The US and China have been desperate to finalise a deal before March 1, when additional US tariffs are scheduled to be introduced. US President Donald Trump announced on Monday of this week that “As a result of these very productive talks, I will be delaying the US increase in tariffs now scheduled for March 1”. He went on to say that “assuming both sides make additional progress, we will be planning a summit for President Xi and myself to conclude an agreement”.

China is reportedly proposing to buy an “additional” US$30 billion worth of US agricultural produce per year. These purchases would be on top of pre-trade war levels and would continue for the period covered by the MoU. The major bulk export commodities such as soybeans, corn and wheat would be included.

To put this in perspective, in 2017 Chinese agricultural imports totalled US$125 billion. Imports of US farm products in the same year were more than US$24 billion, or 19 per cent of the total. Bulk commodities made up almost US$15 billion, with soybeans accounting for just under US$12.5 billion. Wheat, corn and sorghum made up most of the balance. In 2018, the value of US farm produce exports to China fell by a third, to US$16 billion, as a result of the trade conflict.

Using last Friday’s futures close, the current value of projected US ending stocks for soybeans, corn and wheat were US$8 billion, US$6 billion and US$5 billion respectively. In other words, China could buy the sum total of US ending stocks for these three commodities and still have US$11 billion left over to splurge on other US agricultural produce such as meat, cotton, dried distiller’s grains (DDGs), ethanol, seafood and sorghum.

The MoU under discussion is also believed to cover areas such as intellectual property, non-tariff barriers, technology transfer, telecommunications and services. However, the verification and enforcement mechanisms remain unclear. If past actions are any indication of future behaviour, I have no doubt that President Trump would be threatening to reimpose tariffs if the conditions of the MoU are not met.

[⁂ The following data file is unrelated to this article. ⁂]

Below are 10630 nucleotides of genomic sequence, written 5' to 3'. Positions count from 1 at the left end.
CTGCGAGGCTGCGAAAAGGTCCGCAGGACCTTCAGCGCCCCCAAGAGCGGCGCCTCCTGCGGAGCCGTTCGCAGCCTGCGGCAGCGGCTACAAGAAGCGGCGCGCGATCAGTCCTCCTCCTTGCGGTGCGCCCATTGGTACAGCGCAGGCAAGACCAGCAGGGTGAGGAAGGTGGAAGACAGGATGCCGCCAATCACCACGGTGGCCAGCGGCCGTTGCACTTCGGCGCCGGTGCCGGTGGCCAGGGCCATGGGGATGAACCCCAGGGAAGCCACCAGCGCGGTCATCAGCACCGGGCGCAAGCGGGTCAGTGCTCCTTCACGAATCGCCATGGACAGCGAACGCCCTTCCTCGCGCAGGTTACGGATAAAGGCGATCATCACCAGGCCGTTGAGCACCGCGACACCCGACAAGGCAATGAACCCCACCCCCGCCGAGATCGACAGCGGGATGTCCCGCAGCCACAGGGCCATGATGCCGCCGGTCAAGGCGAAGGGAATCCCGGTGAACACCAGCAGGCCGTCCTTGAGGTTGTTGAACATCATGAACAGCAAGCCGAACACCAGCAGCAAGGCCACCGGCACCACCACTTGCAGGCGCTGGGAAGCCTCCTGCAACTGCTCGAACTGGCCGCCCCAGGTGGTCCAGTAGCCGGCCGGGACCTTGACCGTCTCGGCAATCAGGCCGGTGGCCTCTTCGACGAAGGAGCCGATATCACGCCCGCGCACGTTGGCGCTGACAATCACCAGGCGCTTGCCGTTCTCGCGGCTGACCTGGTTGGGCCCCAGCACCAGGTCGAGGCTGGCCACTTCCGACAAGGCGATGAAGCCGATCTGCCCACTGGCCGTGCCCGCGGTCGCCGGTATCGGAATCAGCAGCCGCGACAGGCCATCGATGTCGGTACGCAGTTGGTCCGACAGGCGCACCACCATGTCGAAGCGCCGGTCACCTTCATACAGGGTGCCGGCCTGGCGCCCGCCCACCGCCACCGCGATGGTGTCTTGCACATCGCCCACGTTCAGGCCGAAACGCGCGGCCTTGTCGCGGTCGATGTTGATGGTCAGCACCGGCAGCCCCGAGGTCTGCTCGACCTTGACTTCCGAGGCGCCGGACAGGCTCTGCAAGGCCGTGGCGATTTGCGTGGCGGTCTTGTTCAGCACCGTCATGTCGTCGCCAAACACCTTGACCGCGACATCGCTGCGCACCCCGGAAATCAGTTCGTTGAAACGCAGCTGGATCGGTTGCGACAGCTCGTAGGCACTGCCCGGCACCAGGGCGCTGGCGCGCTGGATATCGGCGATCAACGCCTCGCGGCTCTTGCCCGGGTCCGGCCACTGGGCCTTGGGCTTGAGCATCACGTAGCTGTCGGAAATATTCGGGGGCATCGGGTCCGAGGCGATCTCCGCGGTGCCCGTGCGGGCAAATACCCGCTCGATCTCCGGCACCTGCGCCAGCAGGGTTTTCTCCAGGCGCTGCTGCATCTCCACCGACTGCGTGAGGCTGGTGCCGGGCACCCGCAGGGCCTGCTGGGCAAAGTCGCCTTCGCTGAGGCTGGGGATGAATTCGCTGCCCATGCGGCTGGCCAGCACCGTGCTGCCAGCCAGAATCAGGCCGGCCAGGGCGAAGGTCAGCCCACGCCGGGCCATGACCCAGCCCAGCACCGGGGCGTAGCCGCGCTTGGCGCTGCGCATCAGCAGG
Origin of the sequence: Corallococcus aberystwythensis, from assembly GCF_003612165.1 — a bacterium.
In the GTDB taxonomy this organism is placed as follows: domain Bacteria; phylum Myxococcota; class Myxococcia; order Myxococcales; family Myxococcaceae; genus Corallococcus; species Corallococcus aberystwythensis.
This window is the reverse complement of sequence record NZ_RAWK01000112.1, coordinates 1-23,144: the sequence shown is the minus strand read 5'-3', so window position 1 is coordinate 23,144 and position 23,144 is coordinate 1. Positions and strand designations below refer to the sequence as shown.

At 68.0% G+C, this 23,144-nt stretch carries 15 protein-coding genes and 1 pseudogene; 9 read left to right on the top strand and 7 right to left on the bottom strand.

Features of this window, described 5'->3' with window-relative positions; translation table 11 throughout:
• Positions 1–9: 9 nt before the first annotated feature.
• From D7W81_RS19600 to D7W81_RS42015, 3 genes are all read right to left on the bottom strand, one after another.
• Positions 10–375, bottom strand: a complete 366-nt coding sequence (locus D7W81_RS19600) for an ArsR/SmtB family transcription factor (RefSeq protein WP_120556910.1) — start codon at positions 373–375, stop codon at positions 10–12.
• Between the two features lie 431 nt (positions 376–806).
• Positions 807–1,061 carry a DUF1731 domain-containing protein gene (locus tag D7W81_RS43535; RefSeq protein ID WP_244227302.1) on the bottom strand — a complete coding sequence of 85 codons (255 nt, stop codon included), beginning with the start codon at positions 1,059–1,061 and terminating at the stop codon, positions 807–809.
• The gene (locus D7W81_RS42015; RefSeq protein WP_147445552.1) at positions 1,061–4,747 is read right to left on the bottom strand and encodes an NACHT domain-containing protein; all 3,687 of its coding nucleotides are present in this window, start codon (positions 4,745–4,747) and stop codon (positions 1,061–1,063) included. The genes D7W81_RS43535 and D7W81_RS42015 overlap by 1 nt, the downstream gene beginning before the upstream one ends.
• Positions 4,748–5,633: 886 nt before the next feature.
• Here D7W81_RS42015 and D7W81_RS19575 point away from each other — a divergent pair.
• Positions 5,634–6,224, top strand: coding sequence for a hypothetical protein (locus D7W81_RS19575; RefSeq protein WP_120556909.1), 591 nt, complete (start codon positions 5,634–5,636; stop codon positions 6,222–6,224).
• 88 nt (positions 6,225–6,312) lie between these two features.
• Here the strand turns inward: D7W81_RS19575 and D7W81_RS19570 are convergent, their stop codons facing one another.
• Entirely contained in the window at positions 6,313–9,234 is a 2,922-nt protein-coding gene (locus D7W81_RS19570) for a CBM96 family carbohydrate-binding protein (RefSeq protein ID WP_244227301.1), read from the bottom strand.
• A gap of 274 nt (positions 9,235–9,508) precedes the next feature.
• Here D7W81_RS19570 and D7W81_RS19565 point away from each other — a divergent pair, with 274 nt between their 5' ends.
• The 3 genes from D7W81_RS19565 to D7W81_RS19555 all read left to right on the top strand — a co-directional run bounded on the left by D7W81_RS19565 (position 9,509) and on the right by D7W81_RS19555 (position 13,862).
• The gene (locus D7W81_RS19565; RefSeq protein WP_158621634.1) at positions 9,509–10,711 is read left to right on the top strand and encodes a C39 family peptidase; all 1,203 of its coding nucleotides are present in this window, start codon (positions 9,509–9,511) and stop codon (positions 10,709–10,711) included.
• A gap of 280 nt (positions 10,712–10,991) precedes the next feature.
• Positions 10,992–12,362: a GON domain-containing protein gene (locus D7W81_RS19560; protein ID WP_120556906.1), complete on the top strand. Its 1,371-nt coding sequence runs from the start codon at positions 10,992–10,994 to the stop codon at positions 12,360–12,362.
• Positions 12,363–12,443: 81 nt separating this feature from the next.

The potential impact of such a deal on the US farm sector and US agricultural markets could be huge, as long as the agreement also includes measures to stabilise currency values. US negotiators have been seeking China’s agreement to decrease manipulation of the value of the yuan to gain a trade advantage.

If China does agree to purchase an additional US$30 billion of US agricultural products each year, this is much more than the year-on-year increase in demand. There will almost certainly be collateral damage as a result, most likely the Chinese farmer and other agricultural commodity trading partners, Australia key amongst them.

Early last week the Chinese government outlined its latest rural policy. At its heart are three primary goals: improving rural incomes, improving rural living standards and supporting domestic agricultural production. But agricultural production systems in China are relatively inefficient, primarily due to scale and the tyranny of distance.

In a scenario familiar to many farmers across the globe, Chinese farm incomes have been under threat from rising input costs, rising labour costs, rising freight costs, large inventories and competition for cheaper imports.

The rural policy outlined plans to increase soybean production while stabilising wheat and corn production. In other words, they are aiming to increase total farm productivity. If imports of US soybeans increase in conjunction with rising domestic production, then imports from other global trade partners such as Brazil and Argentina will have to decrease. Ironically, Brazil has been one of the biggest beneficiaries of the recent trade war.

China has long been a traditional market for Australian cereal grains such as barley, wheat and sorghum. While not in the same volumes as soybeans, any decrease in demand for Australian agricultural produce from mainland China will undoubtedly have an impact on competition for Australian exports, and potentially on farm gate returns.

The ongoing barley anti-dumping investigation by China is a complicating factor. Australian barley exporters are waiting in trepidation of a Chinese government ruling that may close the gate on Australia’s biggest barley market. Rumours were circulating late last week that an announcement would be made sometime this week and that it would be quite prohibitive.